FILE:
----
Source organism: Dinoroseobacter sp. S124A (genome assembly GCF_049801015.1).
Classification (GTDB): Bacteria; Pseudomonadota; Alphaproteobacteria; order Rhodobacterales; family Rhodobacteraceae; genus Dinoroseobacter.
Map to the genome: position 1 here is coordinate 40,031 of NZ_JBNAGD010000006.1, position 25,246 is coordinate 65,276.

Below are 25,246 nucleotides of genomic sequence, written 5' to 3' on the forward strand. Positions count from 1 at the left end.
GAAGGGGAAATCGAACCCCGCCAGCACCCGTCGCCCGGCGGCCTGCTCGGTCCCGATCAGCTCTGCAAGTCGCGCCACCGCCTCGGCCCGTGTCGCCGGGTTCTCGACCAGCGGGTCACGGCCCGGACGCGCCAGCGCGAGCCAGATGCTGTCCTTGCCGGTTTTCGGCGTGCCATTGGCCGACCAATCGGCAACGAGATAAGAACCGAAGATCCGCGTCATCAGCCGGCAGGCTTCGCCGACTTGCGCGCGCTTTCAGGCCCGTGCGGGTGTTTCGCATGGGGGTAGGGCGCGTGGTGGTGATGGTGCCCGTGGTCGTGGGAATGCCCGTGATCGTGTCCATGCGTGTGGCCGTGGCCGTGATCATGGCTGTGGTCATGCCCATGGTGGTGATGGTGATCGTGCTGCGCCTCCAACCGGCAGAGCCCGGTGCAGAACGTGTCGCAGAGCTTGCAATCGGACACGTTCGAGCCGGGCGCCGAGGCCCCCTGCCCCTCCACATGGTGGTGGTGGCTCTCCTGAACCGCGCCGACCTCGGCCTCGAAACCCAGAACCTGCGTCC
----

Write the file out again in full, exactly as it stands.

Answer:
Source organism: Dinoroseobacter sp. S124A (genome assembly GCF_049801015.1).
Classification (GTDB): Bacteria; Pseudomonadota; Alphaproteobacteria; order Rhodobacterales; family Rhodobacteraceae; genus Dinoroseobacter.
Map to the genome: position 1 here is coordinate 40,031 of NZ_JBNAGD010000006.1, position 25,246 is coordinate 65,276.

Below are 25,246 nucleotides of genomic sequence, written 5' to 3' on the forward strand. Positions count from 1 at the left end.
GAAGGGGAAATCGAACCCCGCCAGCACCCGTCGCCCGGCGGCCTGCTCGGTCCCGATCAGCTCTGCAAGTCGCGCCACCGCCTCGGCCCGTGTCGCCGGGTTCTCGACCAGCGGGTCACGGCCCGGACGCGCCAGCGCGAGCCAGATGCTGTCCTTGCCGGTTTTCGGCGTGCCATTGGCCGACCAATCGGCAACGAGATAAGAACCGAAGATCCGCGTCATCAGCCGGCAGGCTTCGCCGACTTGCGCGCGCTTTCAGGCCCGTGCGGGTGTTTCGCATGGGGGTAGGGCGCGTGGTGGTGATGGTGCCCGTGGTCGTGGGAATGCCCGTGATCGTGTCCATGCGTGTGGCCGTGGCCGTGATCATGGCTGTGGTCATGCCCATGGTGGTGATGGTGATCGTGCTGCGCCTCCAACCGGCAGAGCCCGGTGCAGAACGTGTCGCAGAGCTTGCAATCGGACACGTTCGAGCCGGGCGCCGAGGCCCCCTGCCCCTCCACATGGTGGTGGTGGCTCTCCTGAACCGCGCCGACCTCGGCCTCGAAACCCAGAACCTGCGTCC